Painting the Body Finished in Jaguar opalescent dark blue, the body shell was entrusted to a company called Spray Tec in Northamptonshire, who painted the car to the best possible standard. The scope of work covered all aspects in the preparation for and the painting of the body shell. bonnet, doors and boot. More usually associated with the
restoration of Aston Martins, the resultant quality of the paintwork is exemplary and to a very high standard of
An original RHD early Series 1 car, the body shell was
entrusted to Martin Robey Ltd to be completely rebuilt. In
The quality of paintwork is as good under the bonnet,
common with many E-Types, they suffer more than their fair
under the car and inside the boot as the outside.
share of corrosion and this example was unlikely to have been an exception. To that end the work involved in restoring the body shell will have involved a complicated and extensive replacement of much of the original structure of the car, particularly the monocoque structure. The quality of the resulting body is second to none and a credit to all involved. Door, boot and bonnet have all been prepared to the same impeccable standard and panel gapping and alignment is without fault.
10 CHASSIS AND BODY RESTORATION
CHASSIS AND BODY RESTORATION 11
Chassis and Body Assembly A key part of this restoration was to ensure the highest possible standard of presentation in the care taken to ensure that it had that new car feel.
Electrical, Heating and Ventilation Systems At this stage, the emphasis changed and attention was given to installing all of the behind the dashboard systems, including the electrical looms which also lead to the back of the car, heating and ventilation trunking, windscreen washer system and windscreen motor and rack assembly. Steering The next stage was the installation of the steering column and steering linkages. This was then wired in with the control switches, ready to fit to the under dash cover. The steering wheel assembly was fitted later. Dashboard The dashboard was carefully cleaned and refinished. The dashboard trim was renewed. All of the dashboard instruments save the speedometer, water and oil temperature gauges were pre-fitted into the dashboard together with all new switch assemblies and prepared for installation.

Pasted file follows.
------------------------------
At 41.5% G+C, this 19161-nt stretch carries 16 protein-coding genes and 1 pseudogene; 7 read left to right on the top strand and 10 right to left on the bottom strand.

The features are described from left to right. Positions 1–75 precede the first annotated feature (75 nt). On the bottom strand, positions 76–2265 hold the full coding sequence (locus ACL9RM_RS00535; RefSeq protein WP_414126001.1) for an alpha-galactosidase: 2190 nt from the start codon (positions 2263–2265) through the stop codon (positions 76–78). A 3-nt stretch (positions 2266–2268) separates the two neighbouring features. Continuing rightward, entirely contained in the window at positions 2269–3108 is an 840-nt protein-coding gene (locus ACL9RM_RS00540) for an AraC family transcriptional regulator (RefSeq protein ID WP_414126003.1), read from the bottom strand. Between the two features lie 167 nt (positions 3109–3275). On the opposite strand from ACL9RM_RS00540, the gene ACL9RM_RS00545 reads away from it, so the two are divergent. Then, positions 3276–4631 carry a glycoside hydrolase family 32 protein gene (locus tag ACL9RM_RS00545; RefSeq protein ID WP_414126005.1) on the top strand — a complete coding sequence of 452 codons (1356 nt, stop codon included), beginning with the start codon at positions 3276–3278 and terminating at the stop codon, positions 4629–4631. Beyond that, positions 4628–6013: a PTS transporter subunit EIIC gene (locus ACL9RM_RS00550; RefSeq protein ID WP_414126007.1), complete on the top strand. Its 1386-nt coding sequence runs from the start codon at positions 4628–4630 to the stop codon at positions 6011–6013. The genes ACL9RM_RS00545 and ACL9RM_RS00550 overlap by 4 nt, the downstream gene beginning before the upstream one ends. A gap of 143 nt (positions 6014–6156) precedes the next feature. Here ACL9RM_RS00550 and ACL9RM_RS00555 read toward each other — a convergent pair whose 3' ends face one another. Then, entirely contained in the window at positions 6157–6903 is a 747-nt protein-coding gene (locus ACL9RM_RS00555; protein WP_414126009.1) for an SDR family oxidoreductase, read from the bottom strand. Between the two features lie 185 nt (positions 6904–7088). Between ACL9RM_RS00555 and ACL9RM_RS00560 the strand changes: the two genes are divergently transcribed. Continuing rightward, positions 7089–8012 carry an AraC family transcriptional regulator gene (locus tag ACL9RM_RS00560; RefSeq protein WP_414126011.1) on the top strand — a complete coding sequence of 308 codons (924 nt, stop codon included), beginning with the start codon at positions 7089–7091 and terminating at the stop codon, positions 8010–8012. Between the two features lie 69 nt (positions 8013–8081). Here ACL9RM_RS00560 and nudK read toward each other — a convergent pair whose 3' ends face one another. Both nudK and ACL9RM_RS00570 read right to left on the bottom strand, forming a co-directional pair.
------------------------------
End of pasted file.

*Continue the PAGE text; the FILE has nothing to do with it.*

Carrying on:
Suspension, Fuel and Brake Systems The first steps in reassembling the car were to install the brake and fuel systems (exclusive of the fuel tank at this stage). Next the front and rear suspension was reassembled together with the overhauled final drive assembly and rear axle. Checks were made to ensure a close approximation of the correct front suspension settings, in particular caster and king pin inclination angles as these were set using shims on reassembly. The steering rack was refitted at this time with new mountings. New wheel bearings and hub assemblies were fitted with
overhauled brake callipers and new brake discs. The brake system was then connected up, ready for final bleeding. Under Bonnet Assembly The next stage was to start assembly of all the components installed within the under bonnet area. First to go in was the under bonnet heat insulation panel. Next the heater box were installed. An under bonnet wiring loom was fitted at this stage also.
Engine and Gearbox Installation The next big step was to mate gearbox, clutch and engine and install them into the car. At that stage the cooling system was also refitted and connected up complete with electric cooling fan. The fuel system installation was completed and the new stainless steel exhaust system fitted, hung with new hangars and connected. Electrical connections were